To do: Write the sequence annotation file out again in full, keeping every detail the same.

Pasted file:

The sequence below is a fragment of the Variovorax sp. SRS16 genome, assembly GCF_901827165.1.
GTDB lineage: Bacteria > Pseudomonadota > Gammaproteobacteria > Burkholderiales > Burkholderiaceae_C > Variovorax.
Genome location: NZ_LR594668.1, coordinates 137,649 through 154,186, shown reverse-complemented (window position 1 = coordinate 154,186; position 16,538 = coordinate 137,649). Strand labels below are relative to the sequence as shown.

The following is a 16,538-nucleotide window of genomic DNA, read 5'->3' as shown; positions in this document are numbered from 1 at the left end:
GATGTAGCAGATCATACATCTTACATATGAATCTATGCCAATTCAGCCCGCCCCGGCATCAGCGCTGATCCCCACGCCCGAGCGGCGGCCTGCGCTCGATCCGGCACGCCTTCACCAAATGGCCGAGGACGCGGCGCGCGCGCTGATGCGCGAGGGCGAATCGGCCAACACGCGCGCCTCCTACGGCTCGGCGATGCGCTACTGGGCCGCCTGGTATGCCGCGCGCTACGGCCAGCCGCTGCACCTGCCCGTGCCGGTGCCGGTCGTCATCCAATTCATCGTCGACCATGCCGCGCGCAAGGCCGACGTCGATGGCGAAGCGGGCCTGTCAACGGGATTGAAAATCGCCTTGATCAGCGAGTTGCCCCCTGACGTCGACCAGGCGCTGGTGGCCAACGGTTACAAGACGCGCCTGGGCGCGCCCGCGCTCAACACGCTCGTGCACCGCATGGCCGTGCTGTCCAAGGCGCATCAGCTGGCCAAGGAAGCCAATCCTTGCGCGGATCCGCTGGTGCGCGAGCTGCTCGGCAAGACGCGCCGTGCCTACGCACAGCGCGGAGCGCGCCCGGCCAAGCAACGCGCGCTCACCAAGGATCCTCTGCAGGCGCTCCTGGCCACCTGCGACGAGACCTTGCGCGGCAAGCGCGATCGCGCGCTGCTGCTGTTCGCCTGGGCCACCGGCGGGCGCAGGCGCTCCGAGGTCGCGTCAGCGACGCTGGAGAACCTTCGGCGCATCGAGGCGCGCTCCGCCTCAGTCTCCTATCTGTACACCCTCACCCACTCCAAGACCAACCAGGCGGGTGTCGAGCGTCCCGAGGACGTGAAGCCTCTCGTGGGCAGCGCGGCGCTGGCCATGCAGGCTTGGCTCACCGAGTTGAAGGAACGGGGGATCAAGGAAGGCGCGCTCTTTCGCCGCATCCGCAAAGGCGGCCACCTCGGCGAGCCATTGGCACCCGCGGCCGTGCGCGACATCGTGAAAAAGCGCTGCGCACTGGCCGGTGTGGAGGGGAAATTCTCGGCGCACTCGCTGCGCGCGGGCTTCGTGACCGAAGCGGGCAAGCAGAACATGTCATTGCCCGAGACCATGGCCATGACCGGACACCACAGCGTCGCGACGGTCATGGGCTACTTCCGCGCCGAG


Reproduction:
The sequence below is a fragment of the Variovorax sp. SRS16 genome, assembly GCF_901827165.1.
GTDB lineage: Bacteria > Pseudomonadota > Gammaproteobacteria > Burkholderiales > Burkholderiaceae_C > Variovorax.
Genome location: NZ_LR594668.1, coordinates 137,649 through 154,186, shown reverse-complemented (window position 1 = coordinate 154,186; position 16,538 = coordinate 137,649). Strand labels below are relative to the sequence as shown.

The following is a 16,538-nucleotide window of genomic DNA, read 5'->3' as shown; positions in this document are numbered from 1 at the left end:
GATGTAGCAGATCATACATCTTACATATGAATCTATGCCAATTCAGCCCGCCCCGGCATCAGCGCTGATCCCCACGCCCGAGCGGCGGCCTGCGCTCGATCCGGCACGCCTTCACCAAATGGCCGAGGACGCGGCGCGCGCGCTGATGCGCGAGGGCGAATCGGCCAACACGCGCGCCTCCTACGGCTCGGCGATGCGCTACTGGGCCGCCTGGTATGCCGCGCGCTACGGCCAGCCGCTGCACCTGCCCGTGCCGGTGCCGGTCGTCATCCAATTCATCGTCGACCATGCCGCGCGCAAGGCCGACGTCGATGGCGAAGCGGGCCTGTCAACGGGATTGAAAATCGCCTTGATCAGCGAGTTGCCCCCTGACGTCGACCAGGCGCTGGTGGCCAACGGTTACAAGACGCGCCTGGGCGCGCCCGCGCTCAACACGCTCGTGCACCGCATGGCCGTGCTGTCCAAGGCGCATCAGCTGGCCAAGGAAGCCAATCCTTGCGCGGATCCGCTGGTGCGCGAGCTGCTCGGCAAGACGCGCCGTGCCTACGCACAGCGCGGAGCGCGCCCGGCCAAGCAACGCGCGCTCACCAAGGATCCTCTGCAGGCGCTCCTGGCCACCTGCGACGAGACCTTGCGCGGCAAGCGCGATCGCGCGCTGCTGCTGTTCGCCTGGGCCACCGGCGGGCGCAGGCGCTCCGAGGTCGCGTCAGCGACGCTGGAGAACCTTCGGCGCATCGAGGCGCGCTCCGCCTCAGTCTCCTATCTGTACACCCTCACCCACTCCAAGACCAACCAGGCGGGTGTCGAGCGTCCCGAGGACGTGAAGCCTCTCGTGGGCAGCGCGGCGCTGGCCATGCAGGCTTGGCTCACCGAGTTGAAGGAACGGGGGATCAAGGAAGGCGCGCTCTTTCGCCGCATCCGCAAAGGCGGCCACCTCGGCGAGCCATTGGCACCCGCGGCCGTGCGCGACATCGTGAAAAAGCGCTGCGCACTGGCCGGTGTGGAGGGGAAATTCTCGGCGCACTCGCTGCGCGCGGGCTTCGTGACCGAAGCGGGCAAGCAGAACATGTCATTGCCCGAGACCATGGCCATGACCGGACACCACAGCGTCGCGACGGTCATGGGCTACTTCCGCGCCGAG